Geopolitical View

Blog Post
It’s been a busy week for those of you who are watching what’s going on internally and externally. I’m not going to tie it all in a bow, but let’s look at some of the more interesting things that are going on internationally
The Norks
The North Koreans seem very unsure of US and allied intentions. Alternatively, the rhetoric suggests some leaders are looking for a reason to attack. Three statements are uncharacteristic of a Foreign Ministry memorandum and are worth highlighting.
  • The first is the statement that the warning is issued to the US itself. That means the North Koreans want the US to understand that they will attack US territory.
  • The second statement is the stated purposes of a war. One is to remove US bases and the second is to reunify the peninsula. Kim Jong Un has revived the war of national reunification theme. He and his cronies apparently do not consider a new war to be a war of survival for North Korea, but an opportunity to achieve what Kim’s father and grandfather failed to do—reunite Korea. This is delusional thinking, if it accurately reflects his view.
  • The third statement is that the North would fight a precision war with its missiles and only attack US and Allied bases. The missile launches during the past 15 months suggest the North Koreans have no justification for any confidence in the accuracy of their missiles. This statement is risible.
Ballistic Missile Launches in 2016
            Missile                                                Numbers Launched                                    Numbers Successful
Rodong MRBM
Musudan MRBM

The Strategic Force had a 56 percent successful launch rate.

North Korea already has launched eight missiles this year.

Ballistic Missile Launches in 2017
          Missile                                                  Numbers Launched                                    Numbers Successful
Pukguksong-2 MRBM
Musudan  MRBM

The Nork Strategic Force has a 50 percent successful launch rate in 2017 to date.

The statement about targeting also seems to hint at a belief that a war might be limited in some fashion. No serious observer can hold that view.
Philippines and China
President Duterte has decided to fortify Philippine-claimed islands in the Spratly Island chain. He said he might fly to Pagasa/Thitu Island, which has an airstrip, to raise the Philippine flag.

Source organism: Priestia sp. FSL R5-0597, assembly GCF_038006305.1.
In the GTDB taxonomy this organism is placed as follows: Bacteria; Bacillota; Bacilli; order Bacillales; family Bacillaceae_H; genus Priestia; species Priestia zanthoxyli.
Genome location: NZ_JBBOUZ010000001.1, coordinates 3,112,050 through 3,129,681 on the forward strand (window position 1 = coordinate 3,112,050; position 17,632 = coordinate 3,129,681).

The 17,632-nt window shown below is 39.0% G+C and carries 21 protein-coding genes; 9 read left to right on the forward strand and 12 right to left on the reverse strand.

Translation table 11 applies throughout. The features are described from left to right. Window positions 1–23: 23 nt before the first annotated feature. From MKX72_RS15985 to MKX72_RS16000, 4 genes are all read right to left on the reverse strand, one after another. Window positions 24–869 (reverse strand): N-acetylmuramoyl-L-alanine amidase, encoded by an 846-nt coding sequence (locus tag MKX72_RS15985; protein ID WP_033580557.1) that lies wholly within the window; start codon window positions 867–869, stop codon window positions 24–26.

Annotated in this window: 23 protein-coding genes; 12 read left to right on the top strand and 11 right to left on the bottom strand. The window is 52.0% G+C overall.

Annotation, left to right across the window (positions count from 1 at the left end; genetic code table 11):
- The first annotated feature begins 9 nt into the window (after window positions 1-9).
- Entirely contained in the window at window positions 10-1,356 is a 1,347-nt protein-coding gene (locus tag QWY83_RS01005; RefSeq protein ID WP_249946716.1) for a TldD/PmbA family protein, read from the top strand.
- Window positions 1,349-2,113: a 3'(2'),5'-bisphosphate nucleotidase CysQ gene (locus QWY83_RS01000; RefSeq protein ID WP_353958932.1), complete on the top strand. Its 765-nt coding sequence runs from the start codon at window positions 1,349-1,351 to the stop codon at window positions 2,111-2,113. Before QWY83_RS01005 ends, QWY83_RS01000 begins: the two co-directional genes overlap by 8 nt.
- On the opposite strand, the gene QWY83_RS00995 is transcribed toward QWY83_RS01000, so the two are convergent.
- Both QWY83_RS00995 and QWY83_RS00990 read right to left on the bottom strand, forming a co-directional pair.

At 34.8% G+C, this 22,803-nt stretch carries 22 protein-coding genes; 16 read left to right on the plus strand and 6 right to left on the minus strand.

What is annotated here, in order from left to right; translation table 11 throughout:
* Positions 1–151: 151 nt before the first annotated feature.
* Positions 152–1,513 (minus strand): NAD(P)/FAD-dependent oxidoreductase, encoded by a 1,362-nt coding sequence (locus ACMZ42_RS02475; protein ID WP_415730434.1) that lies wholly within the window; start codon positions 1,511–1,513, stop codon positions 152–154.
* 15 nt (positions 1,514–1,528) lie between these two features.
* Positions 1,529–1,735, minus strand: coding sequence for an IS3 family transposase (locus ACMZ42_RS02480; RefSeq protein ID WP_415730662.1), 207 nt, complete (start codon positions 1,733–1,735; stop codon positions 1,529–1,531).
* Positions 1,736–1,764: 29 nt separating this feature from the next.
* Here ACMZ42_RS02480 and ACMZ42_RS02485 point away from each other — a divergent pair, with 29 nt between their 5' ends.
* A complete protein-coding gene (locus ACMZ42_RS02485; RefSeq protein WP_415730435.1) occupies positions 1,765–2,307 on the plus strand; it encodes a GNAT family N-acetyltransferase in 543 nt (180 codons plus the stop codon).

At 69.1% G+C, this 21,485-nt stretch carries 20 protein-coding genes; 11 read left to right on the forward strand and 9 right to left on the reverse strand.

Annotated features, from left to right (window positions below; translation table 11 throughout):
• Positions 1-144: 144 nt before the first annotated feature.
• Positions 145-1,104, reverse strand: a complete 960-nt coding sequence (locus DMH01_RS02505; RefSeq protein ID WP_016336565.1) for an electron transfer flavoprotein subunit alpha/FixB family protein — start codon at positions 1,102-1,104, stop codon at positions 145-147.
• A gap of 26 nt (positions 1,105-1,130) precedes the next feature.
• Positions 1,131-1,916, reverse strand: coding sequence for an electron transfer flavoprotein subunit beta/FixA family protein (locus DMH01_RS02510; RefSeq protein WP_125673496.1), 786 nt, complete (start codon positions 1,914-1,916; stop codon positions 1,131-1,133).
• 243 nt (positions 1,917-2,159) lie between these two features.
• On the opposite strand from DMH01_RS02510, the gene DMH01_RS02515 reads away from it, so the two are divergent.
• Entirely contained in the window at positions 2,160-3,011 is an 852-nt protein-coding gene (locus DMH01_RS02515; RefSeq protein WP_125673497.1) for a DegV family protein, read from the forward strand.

Duterte said, “Even those, those vacant islands that are considered ours, let’s live there.” “It’s like we’re all competing to take these islands. And what’s ours now at least, let’s take it and make a strong point there that this is ours.” He said the Philippines should “fortify” its territory. We must build bunkers or houses there and make provisions for habitation.”

President Duterte appears to have had an epiphany about Philippine claims in the Spratly Islands and to seabed areas off the northeast coast. It is possible that Philippine Congressional impeachment articles for alienating Philippine national territory persuaded him to reconsider his position on claims.
His orders will cause new strain in relations with China because China claims all the islands the Philippines claims.



I stand by my suspicion that the Syrian Air Force hit a rebel weapons cache and the GB/Sarin release that followed was the result of destroyed chemical warfare weapons that the rebels held.

Russian Comment
On 6 April, the defense ministry spokesman, Major General Konashenkov said, “According to data from the Russian means of objective monitoring of airspace, Syrian aircraft carried out an airstrike in the eastern outskirts of Khan Shaykhun on the terrorists’ large ammunition depot and accumulation of military hardware. From that very big arsenal, the militants supplied ammunition with chemical weapons to Iraqi territory.” 
The statement by General Konashenkov confirms that the Russians at least consulted their military staff on the ground in Syria, who control the airspace over Syria. Konashenkov confirmed that Syrian aircraft did conduct an airstrike at Khan Shaykhun. There is no comparable information from Western nations.